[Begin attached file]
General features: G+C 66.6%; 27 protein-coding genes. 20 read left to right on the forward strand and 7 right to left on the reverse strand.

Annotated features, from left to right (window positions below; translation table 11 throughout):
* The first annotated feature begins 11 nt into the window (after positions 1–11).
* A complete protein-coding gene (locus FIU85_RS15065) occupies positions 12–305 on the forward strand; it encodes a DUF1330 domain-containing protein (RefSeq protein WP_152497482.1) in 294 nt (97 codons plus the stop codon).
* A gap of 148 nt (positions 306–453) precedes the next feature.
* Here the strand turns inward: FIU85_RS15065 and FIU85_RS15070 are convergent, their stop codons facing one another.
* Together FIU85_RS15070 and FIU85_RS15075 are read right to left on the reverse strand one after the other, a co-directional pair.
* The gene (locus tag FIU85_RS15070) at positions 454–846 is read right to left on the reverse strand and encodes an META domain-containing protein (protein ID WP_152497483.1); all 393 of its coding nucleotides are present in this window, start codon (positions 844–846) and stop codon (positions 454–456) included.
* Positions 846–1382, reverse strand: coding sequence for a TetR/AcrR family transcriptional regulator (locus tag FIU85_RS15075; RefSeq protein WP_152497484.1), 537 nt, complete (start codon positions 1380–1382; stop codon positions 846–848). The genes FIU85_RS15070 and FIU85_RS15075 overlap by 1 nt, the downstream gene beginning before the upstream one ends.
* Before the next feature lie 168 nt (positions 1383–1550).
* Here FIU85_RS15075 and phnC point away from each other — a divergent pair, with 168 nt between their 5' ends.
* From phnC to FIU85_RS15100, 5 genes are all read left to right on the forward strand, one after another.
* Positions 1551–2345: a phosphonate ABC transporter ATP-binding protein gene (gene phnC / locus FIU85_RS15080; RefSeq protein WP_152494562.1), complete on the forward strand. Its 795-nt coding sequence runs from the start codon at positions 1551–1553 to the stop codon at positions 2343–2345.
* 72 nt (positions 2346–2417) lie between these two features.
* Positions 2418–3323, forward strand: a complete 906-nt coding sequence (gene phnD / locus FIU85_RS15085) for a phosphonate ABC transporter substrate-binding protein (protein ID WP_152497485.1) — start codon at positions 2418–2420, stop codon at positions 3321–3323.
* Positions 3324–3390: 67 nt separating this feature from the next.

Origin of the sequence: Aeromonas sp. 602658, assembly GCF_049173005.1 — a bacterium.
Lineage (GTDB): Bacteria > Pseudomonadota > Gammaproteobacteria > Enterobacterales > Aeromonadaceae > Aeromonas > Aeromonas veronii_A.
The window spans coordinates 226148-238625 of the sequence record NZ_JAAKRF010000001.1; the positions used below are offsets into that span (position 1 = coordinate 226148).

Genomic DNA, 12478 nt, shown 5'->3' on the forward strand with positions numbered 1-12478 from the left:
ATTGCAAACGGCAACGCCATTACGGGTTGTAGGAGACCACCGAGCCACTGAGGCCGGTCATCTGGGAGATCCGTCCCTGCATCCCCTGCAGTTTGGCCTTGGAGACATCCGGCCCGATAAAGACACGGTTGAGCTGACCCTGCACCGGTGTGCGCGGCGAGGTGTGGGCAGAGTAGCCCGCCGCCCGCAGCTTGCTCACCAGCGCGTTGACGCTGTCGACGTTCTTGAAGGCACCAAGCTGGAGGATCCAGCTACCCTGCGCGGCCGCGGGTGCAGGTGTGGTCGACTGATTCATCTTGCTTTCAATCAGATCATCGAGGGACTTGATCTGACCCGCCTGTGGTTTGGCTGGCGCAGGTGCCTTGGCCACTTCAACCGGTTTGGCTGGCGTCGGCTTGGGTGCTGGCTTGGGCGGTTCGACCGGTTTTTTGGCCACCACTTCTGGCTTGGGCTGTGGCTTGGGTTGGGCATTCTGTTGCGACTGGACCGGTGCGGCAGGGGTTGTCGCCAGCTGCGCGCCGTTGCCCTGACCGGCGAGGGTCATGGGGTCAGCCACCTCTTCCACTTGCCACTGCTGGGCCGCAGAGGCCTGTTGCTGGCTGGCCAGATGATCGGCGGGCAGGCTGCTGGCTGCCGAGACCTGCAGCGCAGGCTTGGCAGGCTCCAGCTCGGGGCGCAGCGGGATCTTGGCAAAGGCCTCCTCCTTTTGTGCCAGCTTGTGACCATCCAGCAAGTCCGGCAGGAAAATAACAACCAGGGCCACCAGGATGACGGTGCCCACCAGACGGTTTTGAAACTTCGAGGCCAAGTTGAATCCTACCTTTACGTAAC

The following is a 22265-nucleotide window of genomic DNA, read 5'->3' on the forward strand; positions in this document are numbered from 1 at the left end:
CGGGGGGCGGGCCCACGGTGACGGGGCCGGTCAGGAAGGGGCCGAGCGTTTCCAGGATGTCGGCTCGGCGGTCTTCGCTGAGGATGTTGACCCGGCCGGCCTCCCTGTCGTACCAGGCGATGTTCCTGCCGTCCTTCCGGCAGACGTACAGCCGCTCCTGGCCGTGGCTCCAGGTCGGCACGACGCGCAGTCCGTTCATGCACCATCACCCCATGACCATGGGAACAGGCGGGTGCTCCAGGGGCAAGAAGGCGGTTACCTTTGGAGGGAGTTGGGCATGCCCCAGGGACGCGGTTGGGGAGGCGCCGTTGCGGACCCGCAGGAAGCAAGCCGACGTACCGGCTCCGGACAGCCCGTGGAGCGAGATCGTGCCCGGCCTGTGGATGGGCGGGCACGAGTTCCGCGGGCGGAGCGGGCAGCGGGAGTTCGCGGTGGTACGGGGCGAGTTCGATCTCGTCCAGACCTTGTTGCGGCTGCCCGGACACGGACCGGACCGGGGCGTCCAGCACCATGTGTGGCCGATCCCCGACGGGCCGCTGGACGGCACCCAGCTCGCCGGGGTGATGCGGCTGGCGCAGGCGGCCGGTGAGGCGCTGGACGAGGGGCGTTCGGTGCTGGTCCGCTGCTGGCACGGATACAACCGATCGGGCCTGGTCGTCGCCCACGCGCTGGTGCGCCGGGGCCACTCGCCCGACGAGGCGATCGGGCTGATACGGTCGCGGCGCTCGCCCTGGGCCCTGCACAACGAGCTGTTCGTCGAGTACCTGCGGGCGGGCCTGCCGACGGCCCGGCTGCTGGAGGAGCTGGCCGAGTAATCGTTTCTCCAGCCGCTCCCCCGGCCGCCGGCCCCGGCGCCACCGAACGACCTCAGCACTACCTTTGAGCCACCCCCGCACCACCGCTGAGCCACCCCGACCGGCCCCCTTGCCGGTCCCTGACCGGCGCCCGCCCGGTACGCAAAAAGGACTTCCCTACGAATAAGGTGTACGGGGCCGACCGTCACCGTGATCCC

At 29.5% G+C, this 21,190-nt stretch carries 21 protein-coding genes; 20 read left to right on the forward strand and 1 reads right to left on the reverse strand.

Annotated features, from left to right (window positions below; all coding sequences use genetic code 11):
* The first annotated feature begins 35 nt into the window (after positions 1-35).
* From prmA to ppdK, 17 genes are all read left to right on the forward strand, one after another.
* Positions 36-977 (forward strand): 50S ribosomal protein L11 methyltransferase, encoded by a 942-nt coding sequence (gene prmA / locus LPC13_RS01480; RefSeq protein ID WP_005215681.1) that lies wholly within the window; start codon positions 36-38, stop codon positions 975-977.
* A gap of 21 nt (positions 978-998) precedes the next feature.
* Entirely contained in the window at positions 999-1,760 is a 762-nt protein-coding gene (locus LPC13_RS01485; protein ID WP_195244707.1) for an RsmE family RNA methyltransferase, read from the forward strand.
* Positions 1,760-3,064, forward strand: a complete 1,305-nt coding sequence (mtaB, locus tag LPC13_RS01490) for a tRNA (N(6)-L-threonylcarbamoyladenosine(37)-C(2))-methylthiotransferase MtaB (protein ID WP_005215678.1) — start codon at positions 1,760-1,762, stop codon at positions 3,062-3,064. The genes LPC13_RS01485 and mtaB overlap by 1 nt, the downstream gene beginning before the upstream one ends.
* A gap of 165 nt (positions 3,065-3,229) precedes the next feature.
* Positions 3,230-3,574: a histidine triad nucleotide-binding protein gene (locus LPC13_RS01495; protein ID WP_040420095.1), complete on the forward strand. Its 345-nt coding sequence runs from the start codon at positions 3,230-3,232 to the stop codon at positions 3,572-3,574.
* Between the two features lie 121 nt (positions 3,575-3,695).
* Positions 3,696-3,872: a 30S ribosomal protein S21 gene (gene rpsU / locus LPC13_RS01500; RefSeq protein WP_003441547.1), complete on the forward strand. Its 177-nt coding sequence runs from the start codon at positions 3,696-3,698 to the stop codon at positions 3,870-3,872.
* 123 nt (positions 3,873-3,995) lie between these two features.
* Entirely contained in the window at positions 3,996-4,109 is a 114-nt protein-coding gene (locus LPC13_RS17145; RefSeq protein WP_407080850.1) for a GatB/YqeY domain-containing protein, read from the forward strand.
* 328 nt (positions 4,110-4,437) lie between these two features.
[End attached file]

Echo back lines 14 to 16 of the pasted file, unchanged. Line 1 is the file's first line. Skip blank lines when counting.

* 72 nt (positions 2346–2417) lie between these two features.
* Positions 2418–3323, forward strand: a complete 906-nt coding sequence (gene phnD / locus FIU85_RS15085) for a phosphonate ABC transporter substrate-binding protein (protein ID WP_152497485.1) — start codon at positions 2418–2420, stop codon at positions 3321–3323.
* Positions 3324–3390: 67 nt separating this feature from the next.